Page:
I complete each form, arrange the pages neatly on the clipboard, and bring them back up to the window. The guard accepts them and gives back my IDs…still without looking at me.
My hands clench and unclench, clench and unclench while the guard eyes my paperwork.
Seconds pass. Or are they minutes? The damp chill of the place seeps in through my cardigan and leaves me shivering.
Leaning forward, I read the name tag of the guard. “Ms. Breck. Do you know what the next steps are?”
“You can have a seat. I have work to do now, and then I’ll escort you back.”
“Oh, okay.” I glance at the bars I just came through, then the open hallway opposite. “Actually, if you just point me in the direction of the library, I’m sure I can—”
Thunk. The woman’s hand hits the desk. I jump. Her dark eyes are faintly accusing, and I wish we could go back to no eye contact. How did I manage to make an enemy in two minutes?
“Ms. Winslow,” she says, her voice patronizing.
“You can call me Abby,” I whisper.
A slight smile. Not a nice one. “Ms. Winslow, what do you think we do here?”
The question is clearly rhetorical. I press my lips together to keep from making things worse.
“The Kingman Correctional Facility houses over five thousand convicted criminals. My job is to keep it that way. Do we understand each other?”
Heat floods my cheeks. The last thing I want to do is make her job harder. “Right. Of course.” I shamble back, landing hard on the metal folding chair. It wobbles a little before the rubber feet stop my slide.
I understand the woman’s point. She has to keep the prisoners in and everyone else out, and keep people like me safe.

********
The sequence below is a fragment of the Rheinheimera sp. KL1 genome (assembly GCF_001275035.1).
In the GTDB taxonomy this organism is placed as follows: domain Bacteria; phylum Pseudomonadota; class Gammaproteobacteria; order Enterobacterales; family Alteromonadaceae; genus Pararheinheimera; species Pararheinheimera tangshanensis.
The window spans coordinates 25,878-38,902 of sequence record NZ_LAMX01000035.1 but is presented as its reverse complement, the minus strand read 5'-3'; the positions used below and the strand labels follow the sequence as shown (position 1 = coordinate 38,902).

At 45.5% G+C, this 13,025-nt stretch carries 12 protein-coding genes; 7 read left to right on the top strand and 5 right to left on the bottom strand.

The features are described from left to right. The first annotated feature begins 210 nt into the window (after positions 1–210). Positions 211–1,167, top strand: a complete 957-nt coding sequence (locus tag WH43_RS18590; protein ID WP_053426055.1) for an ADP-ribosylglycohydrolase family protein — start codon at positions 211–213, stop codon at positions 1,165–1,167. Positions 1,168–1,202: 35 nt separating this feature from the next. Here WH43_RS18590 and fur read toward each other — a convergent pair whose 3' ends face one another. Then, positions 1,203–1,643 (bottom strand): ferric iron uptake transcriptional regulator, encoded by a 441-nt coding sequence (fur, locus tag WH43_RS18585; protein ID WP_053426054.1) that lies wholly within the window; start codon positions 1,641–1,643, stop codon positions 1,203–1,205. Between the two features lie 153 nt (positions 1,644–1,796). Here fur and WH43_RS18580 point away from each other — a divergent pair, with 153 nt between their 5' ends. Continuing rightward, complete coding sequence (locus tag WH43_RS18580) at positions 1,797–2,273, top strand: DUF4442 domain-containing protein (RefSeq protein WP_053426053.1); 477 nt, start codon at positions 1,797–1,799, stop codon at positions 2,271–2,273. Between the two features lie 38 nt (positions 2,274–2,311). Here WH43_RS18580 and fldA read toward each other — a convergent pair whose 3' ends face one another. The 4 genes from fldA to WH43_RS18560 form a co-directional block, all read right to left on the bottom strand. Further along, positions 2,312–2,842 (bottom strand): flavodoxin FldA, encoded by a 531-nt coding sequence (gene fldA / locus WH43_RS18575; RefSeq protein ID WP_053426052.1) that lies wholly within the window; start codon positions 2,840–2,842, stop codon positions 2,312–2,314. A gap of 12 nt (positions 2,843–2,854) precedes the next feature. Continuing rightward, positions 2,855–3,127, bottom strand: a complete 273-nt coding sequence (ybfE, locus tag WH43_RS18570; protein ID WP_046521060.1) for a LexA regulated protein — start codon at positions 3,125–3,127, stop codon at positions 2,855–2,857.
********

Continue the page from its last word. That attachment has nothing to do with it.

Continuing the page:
I reach down and pull a book from my bag. I never leave home without one, even when I go to classes or run errands. Even when I was young and my mother used to take me on her rounds.
I would hide in the backseat with my nose in the book, pretending I didn’t see the shady people who came to her window when we stopped.
A little green light above the barred doors flashes on and there’s an ominous buzz. Somebody’s coming through, and I doubt it will be a library volunteer. I slide down.
Pretend to be invisible.
It’s no use. I peer over the top edge as a prisoner saunters through the door, and my pulse slams in my throat double time.
He’s flanked by two guards—escorted by them, I guess you’d say. But they seem more like an entourage than anything. Power vibrates around him like a threat.
Read, read, read. Don’t look.
The prisoner is half a foot taller than the guards, but he seems to tower over them by more than that. Maybe it’s his broad shoulders or just something about the way he stands, or his imperiously high cheekbones. The dark stubble across his cheeks looks so rough and unforgiving I can feel it against my palm; it contrasts wildly with the plushness of his lips. His short brown hair is mussed. There’s one scar through his eyebrow that somehow adds to his perfection.
The little group approaches the window. I can barely breathe.
“ID number 85359,” one of the guards says, and I understand that he’s referring to the prisoner. That’s who he is. Not John Smith or William Brown or whatever his name is. He’s been reduced to a number. The woman at the desk runs through a series of questions. It’s a procedure for checking him out of solitary.